By Jack Farley
This year saw another incredible success for what has become one of the premier squash events in all of North America. The Greenwich North American Open/Harrow Greenwich Open (NAO/HGO), a tri-club tournament with roots dating back to 1931, held its Main Draw events Jan. 22-24, 2010 in Greenwich (CT).
This tri-club tournament brings together a unique combination of the world’s top men and women professionals in cooperation with U.S. SQUASH in what amounts to a significant purse for the pros while at the same time raising a significant amount for the recently formed NAO/HGO Scholarship Fund.
Early in the week saw intense Qualifying Rounds, attracting crowd-pleasing local talent that included Suzie Pierrepont, Lily Lorentzen, and John McAtee. And the Main Draw also had popular local talent that included Steve Scharff, Joe Pentland and Erick Vlcek.
This year the tournament basked in some “politically correct” happenings when several of the organizers earned on-court recognition starting with Icy Frantz who won the Mixed Pro-Am. In addition to her husband being a State Senator, she serves on the US Squash Board and she was one of the tournament Chairs! No… it was not a fix… Icy’s partner played exceptionally well…whoops…did we really say that?
Another “politically correct” Pro-Am winner was Chris Willis. His company Impala Asset Management was a lead Sponsor (along with Harrow and Chilton Investment). During the awards presentation Chris smiled graciously as he reflected on his two week victory swing playing in back to back tournaments on the GCC courts (two weeks earlier he won the GCC member guest playing with Ted Murphy, a Welcome Dinner sponsor).
Complimenting the participatory fun of the Pro-Am’s was the skillful and ever breathtaking play of the world’s top professionals starting with the men’s ISDA doubles where Damien Mudge/Viktor Berg returned to the victory lane after a one year absence. The audience were treated to a five-game match as Mudge/Berg were up 2-0 and folks were putting their coats on—only to find John Russell/Preston Quick come storming back with some spectacular play by Russell as he repeatedly hit un-gettable reverse corners. But, in the end…the power of Mudge keeping the opponents on their heels and the always spectacularly entertaining play of Viktor Berg won out in the fifth by a close score of 15-12.
On the women’s side, the WISPA singles finals had the added attraction of WISPA president Natalie Grainger and WISPA Chair Ingrid Lofdahl-Bentzer sitting front row—putting the two finalists, Alison Waters and Omneya Abdel Kawy, on notice to perform well. And they did! The game score of 3-0 does not reflect how close the match was. Every game saw the lead change back and forth. But, the experience and steadiness of Alison Waters proved to be the margin of victory. The packed crowd gave them a spontaneous standing ovation as the ultimate recognition of their masterful play.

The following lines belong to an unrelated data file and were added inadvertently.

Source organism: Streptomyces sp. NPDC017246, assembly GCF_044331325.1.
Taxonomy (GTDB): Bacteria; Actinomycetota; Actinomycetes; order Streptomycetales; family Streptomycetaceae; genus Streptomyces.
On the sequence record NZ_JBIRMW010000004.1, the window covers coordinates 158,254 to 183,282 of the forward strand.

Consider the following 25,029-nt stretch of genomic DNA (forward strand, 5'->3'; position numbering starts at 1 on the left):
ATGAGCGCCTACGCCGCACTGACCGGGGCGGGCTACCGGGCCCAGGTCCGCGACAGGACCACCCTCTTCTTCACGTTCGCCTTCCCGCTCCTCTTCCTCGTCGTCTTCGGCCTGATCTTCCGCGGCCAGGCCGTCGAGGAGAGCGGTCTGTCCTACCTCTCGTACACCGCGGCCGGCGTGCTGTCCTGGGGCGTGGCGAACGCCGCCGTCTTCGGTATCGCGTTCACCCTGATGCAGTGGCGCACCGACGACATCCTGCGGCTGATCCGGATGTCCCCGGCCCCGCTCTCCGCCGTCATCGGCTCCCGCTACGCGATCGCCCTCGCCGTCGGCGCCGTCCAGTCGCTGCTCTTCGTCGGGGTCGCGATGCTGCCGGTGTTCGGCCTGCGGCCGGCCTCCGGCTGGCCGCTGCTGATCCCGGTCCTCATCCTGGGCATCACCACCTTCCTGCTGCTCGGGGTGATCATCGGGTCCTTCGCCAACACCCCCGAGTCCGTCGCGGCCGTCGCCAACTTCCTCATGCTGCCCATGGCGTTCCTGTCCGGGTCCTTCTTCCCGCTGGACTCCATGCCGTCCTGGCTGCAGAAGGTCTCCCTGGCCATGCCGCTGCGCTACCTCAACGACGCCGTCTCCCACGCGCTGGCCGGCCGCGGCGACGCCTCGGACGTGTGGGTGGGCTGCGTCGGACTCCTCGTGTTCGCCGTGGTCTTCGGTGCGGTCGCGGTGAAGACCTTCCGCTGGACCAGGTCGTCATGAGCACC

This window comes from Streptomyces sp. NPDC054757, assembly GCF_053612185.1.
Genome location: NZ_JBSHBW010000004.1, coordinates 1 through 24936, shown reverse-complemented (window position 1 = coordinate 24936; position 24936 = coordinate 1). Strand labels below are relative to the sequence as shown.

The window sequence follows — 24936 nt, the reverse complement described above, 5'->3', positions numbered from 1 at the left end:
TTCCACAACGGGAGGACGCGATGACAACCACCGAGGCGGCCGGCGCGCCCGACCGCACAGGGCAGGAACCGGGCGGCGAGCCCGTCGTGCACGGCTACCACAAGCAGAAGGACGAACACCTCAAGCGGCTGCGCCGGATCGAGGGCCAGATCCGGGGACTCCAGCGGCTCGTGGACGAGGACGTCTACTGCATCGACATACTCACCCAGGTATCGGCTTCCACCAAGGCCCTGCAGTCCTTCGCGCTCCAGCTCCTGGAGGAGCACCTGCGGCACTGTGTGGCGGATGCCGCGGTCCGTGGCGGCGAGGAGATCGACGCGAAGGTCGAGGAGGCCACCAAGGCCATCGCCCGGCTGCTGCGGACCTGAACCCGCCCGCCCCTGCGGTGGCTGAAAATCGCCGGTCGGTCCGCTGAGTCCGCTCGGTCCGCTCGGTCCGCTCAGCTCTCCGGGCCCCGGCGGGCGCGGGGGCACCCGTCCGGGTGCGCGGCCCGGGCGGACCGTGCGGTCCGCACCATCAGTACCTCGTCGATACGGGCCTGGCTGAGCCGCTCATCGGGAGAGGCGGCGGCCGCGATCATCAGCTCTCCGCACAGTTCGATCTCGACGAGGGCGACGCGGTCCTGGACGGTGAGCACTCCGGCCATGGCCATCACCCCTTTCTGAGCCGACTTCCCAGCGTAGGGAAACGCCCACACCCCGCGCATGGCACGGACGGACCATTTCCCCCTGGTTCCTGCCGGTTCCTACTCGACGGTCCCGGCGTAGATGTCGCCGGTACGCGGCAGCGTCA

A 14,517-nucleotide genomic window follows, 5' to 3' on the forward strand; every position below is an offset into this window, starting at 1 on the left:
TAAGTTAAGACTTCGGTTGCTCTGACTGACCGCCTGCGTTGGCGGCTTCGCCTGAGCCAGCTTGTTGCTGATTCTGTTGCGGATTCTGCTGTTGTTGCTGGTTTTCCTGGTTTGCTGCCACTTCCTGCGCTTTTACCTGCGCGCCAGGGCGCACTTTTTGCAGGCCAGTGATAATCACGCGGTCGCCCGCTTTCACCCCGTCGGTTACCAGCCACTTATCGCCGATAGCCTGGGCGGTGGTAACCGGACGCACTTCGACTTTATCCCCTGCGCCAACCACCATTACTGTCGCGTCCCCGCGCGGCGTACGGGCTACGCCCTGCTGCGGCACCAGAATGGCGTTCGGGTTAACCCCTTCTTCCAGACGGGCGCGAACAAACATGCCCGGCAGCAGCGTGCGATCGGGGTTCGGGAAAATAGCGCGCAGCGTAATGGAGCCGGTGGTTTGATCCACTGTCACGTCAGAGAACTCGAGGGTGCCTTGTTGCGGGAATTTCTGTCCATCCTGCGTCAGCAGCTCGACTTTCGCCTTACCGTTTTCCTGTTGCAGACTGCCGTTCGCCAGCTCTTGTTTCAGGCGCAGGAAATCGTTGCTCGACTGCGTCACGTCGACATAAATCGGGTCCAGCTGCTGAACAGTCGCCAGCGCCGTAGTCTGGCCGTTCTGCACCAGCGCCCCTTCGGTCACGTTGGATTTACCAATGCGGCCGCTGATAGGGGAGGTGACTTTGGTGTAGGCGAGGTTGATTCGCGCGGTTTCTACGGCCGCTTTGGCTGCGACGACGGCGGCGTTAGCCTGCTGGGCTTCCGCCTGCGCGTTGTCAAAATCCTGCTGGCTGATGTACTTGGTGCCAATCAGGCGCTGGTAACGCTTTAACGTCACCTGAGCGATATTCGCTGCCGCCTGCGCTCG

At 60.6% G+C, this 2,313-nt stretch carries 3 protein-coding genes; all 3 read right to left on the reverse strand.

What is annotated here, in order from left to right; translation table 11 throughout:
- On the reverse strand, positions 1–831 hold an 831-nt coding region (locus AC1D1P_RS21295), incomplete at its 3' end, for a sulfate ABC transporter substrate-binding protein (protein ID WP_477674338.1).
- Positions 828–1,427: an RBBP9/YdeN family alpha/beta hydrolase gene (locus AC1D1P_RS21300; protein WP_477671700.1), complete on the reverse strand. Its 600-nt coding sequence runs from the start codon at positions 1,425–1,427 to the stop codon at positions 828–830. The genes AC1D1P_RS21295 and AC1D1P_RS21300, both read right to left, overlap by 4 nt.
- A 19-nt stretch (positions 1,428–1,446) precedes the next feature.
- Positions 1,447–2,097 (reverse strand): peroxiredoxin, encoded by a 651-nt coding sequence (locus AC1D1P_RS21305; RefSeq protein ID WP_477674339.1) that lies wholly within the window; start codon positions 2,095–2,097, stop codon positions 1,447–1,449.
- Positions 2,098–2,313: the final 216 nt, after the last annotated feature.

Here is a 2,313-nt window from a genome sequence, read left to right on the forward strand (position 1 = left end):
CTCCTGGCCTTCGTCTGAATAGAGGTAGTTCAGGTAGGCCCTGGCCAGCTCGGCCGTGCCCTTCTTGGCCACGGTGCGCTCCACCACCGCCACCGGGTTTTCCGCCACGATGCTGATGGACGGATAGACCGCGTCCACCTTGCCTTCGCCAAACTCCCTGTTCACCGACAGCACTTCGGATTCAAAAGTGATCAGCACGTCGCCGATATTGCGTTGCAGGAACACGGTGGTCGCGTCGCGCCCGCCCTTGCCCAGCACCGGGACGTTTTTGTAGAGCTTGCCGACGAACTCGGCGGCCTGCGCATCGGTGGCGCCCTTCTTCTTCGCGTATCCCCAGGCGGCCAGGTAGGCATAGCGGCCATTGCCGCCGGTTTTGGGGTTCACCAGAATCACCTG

And what a joy it is for all of squash enthusiasts to continue to find that our professionals are so “reachable.” Indeed, the pros in this tournament were fully cooperative about the fireside chat, playing back to back matches between Pro-Am and Main Draw, and were always approachable throughout the tournament. What other sport can say that about their pros?
To add to everyone’s enjoyment throughout the week, there was a Welcome dinner the eve before the Main Draw, and the social highlight was a Saturday evening gala of cocktails, dinner and dancing.
During the cocktail hour, lead Chair David King presented a plaque to Honorary Chair Ed Harding who in turn spoke briefly and eloquently about how much squash has meant to him throughout his 75+ years. Ed included a wonderful reference to his own attempt to win the NAO doubles tournament in 1972 when he and his partner, Roger Wales, lost in five to tournament winners Tom Poor and Anil Nayar.
Another nice touch to the cocktail hour was to have Benjamin Uwadinobi, one of the CitySquash students, display his off-court talent as he played the piano beautifully to the delight of all. This was followed by No. 1 tournament seed Paul Price showing his off-court talent as band leader! All in all, this year’s NAO/HGO was a carefully organized mix of on-court and off-court talent…with a bit of political correctness tossed in.